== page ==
A second way of aggregating is to take into account the proportional size of the integers by summing their absolute values and dividing by the maximum possible. The result is the "P" columns in Table 9A.2. This measures the overall proportional salience of distances and dispositions to each other (because the ratings also involve the canonical correlation). Thus, for the USSR, power distance is proportionally (54/189) most salient; compulsory dispositions, proportionally the most salient disposition. Note that F and P thus can give different views of the same result, which is why they are both calculated.

    Table 9A.2 is only a preliminary Table, however. It now enables me to compute the overall linkages for the USSR, as shown in Table 9A.3. This provides a tabulation of F and P for all possible cooccurring distances and dispositions, organized by components. The political and cultural components were combined in the third column, because both together reflect the meanings, values, and norms components of cultural space-time.

    The entries in Table 9A.3 define for the USSR the percentage coincidence (F) of disposition and distance, or the cosalience (P) of both. Thus, distance in wealth and familistic behavioral dispositions could cooccur 21 times with a nonzero rating in Table 9A.2, but only cooccurred once. Therefore, (1/21) X 100 = 5% (rounded off), which is the figure shown in Table 9A.3. Similarly, to measure the cosalience the sum of the cooccurring distance and disposition rankings for an equation is calculated, summed for all equations, and divided by the maximum possible, which for wealth and familistic is (6 + 3)/378, which equals about 2%. For power and familistic disposition, this would be (2 + 2) + (6 + 6) + (6 + 2) + (3 + 9) divided by 378, or 36/378, which rounds off to 10%, as shown.

    Thus, from all the entries in the Table, one can see that for the 21 equations power and political distances and contractual defense dispositions are most likely to go together (43% possible for each).

    That is: in situations involving the USSR as an actor, the Soviets expect that the object's perceived power and political system-related interests and capabilities will lead to desirable outcomes for their more or less contractual-defensive behavior towards it.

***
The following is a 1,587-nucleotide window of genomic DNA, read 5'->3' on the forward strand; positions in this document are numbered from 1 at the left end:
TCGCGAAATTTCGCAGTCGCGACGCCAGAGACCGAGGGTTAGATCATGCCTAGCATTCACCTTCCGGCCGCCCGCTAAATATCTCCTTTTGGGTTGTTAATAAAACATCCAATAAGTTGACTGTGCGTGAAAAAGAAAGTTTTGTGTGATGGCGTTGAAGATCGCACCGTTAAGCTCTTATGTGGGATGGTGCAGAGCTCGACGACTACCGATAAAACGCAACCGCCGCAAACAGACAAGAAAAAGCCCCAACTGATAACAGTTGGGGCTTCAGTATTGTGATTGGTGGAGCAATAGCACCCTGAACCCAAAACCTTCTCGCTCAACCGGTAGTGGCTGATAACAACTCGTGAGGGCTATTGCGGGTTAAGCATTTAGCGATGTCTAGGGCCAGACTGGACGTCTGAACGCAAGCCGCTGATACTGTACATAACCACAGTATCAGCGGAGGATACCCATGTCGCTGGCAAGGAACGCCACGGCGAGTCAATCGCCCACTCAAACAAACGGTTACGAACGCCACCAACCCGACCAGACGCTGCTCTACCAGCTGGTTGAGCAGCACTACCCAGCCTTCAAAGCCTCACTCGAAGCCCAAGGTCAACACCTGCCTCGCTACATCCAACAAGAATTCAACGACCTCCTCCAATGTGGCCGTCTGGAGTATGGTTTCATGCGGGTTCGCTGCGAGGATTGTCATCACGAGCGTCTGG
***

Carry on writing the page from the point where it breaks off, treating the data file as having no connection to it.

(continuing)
Looking at the highest P however, the picture changes. For then power distance and compulsory disposition are shown to have the highest percentage salience (24% of possible). This means that: of all USSR expectations in situations involving her as actor, those jointly involving compulsory dispositions and her perception of another's power will be most salient.

    On the margins of the Table are calculated the overall F and P for the distances and dispositions. Considering just the familistic component as an example, its F is the sum of all the cooccurrences in Table 9A.2 for the indicated distances G + 4 + 4 + 0 + 0 = 9) over the sum of the possible occurrences (21 + 21 + 21 + 17 + 10 = 90) in Table 9A.2. The overall F is thus 9/90, or 10% for familistic behavior, as shown on the margin in Table 9A.3. Similarly, the sum of the cosalience in Table 9A.2 for the familistic disposition (9 + 36 + 43 + 0 + 0 = 88) is divided by the sum of the maximum possible points (378 + 378 + 378 + 306 + 180) in Table 9A.2, which is 88/1620, or a rounded 5% as also shown on the margin.

    From these marginals note that the USSR expectation of defense-related, contractual dispositions had the highest situational linkages to perceived distances; contractual-exchange the least. Moreover, looking at the bottom margin, perception of distance in power was the most predictive, or potent, distance vector in accounting for expected outcomes (dispositions); geographic distance the least.

    The importance of Tables 9A.2 and 9A.3 here is in illustrating the process of synthesizing and aggregating the 197 canonical equations.11 I can now turn to the overall results.


    Table 9A.4 presents the overall situational linkages for distances and dispositions. These are the marginal totals for behavior and distance and show which disposition is most situationally involved with distance vectors; which is least. Similarly, the totals indicate which perceived distance vectors are most and least potent for expectations. The values for the USSR are those given in Table 9A.3, and thus provide an initial point of comparison for understanding the calculation of all these numbers.

    Again, these numbers are derived from the coefficients of 197 canonical equations, where the behavioral coefficients refer to expectations linking behavioral dispositions to situations in which an actor's perception gives weight to specific distances. Figure 9A.1 must be kept in mind. Thus, to observe that Table 9A.4 shows the contractual disposition is, for all actors, the most dependent on distance vectors means that in the diverse situations in which international actors behave, an actor's expectations give most weight to its contractual dispositions in terms of its situational perception of the distances (interest and capabilities) of the object state from it.